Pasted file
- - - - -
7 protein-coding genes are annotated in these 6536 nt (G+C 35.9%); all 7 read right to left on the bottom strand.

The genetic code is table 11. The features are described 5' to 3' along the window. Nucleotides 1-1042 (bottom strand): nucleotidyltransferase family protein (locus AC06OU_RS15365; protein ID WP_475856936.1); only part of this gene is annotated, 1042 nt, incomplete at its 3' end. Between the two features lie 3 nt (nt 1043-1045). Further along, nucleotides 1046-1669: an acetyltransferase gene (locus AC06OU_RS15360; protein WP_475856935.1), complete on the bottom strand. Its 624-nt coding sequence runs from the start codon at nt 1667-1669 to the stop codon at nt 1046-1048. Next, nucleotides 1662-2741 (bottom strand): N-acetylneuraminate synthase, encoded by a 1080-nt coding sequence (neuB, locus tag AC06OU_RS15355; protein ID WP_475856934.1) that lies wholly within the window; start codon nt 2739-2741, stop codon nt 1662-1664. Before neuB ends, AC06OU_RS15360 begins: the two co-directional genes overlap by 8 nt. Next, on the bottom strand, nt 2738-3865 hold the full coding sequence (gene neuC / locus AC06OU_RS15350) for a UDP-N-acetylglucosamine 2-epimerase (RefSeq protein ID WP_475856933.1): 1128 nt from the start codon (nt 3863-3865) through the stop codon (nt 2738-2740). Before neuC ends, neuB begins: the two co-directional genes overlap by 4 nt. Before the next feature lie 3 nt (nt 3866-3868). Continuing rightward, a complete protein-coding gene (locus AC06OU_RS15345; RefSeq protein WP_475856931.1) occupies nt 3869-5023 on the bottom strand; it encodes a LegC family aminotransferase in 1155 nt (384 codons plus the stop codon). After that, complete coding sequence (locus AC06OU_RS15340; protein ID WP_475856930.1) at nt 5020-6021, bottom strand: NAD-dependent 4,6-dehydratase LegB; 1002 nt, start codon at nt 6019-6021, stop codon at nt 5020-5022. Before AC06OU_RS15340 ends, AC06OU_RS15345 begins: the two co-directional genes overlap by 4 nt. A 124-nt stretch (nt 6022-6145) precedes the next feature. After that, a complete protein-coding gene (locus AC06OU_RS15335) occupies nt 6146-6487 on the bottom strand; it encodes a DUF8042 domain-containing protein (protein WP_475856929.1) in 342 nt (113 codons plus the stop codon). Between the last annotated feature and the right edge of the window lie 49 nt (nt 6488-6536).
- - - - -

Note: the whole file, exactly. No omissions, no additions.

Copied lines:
7 protein-coding genes are annotated in these 6536 nt (G+C 35.9%); all 7 read right to left on the bottom strand.

The genetic code is table 11. The features are described 5' to 3' along the window. Nucleotides 1-1042 (bottom strand): nucleotidyltransferase family protein (locus AC06OU_RS15365; protein ID WP_475856936.1); only part of this gene is annotated, 1042 nt, incomplete at its 3' end. Between the two features lie 3 nt (nt 1043-1045). Further along, nucleotides 1046-1669: an acetyltransferase gene (locus AC06OU_RS15360; protein WP_475856935.1), complete on the bottom strand. Its 624-nt coding sequence runs from the start codon at nt 1667-1669 to the stop codon at nt 1046-1048. Next, nucleotides 1662-2741 (bottom strand): N-acetylneuraminate synthase, encoded by a 1080-nt coding sequence (neuB, locus tag AC06OU_RS15355; protein ID WP_475856934.1) that lies wholly within the window; start codon nt 2739-2741, stop codon nt 1662-1664. Before neuB ends, AC06OU_RS15360 begins: the two co-directional genes overlap by 8 nt. Next, on the bottom strand, nt 2738-3865 hold the full coding sequence (gene neuC / locus AC06OU_RS15350) for a UDP-N-acetylglucosamine 2-epimerase (RefSeq protein ID WP_475856933.1): 1128 nt from the start codon (nt 3863-3865) through the stop codon (nt 2738-2740). Before neuC ends, neuB begins: the two co-directional genes overlap by 4 nt. Before the next feature lie 3 nt (nt 3866-3868). Continuing rightward, a complete protein-coding gene (locus AC06OU_RS15345; RefSeq protein WP_475856931.1) occupies nt 3869-5023 on the bottom strand; it encodes a LegC family aminotransferase in 1155 nt (384 codons plus the stop codon). After that, complete coding sequence (locus AC06OU_RS15340; protein ID WP_475856930.1) at nt 5020-6021, bottom strand: NAD-dependent 4,6-dehydratase LegB; 1002 nt, start codon at nt 6019-6021, stop codon at nt 5020-5022. Before AC06OU_RS15340 ends, AC06OU_RS15345 begins: the two co-directional genes overlap by 4 nt. A 124-nt stretch (nt 6022-6145) precedes the next feature. After that, a complete protein-coding gene (locus AC06OU_RS15335) occupies nt 6146-6487 on the bottom strand; it encodes a DUF8042 domain-containing protein (protein WP_475856929.1) in 342 nt (113 codons plus the stop codon). Between the last annotated feature and the right edge of the window lie 49 nt (nt 6488-6536).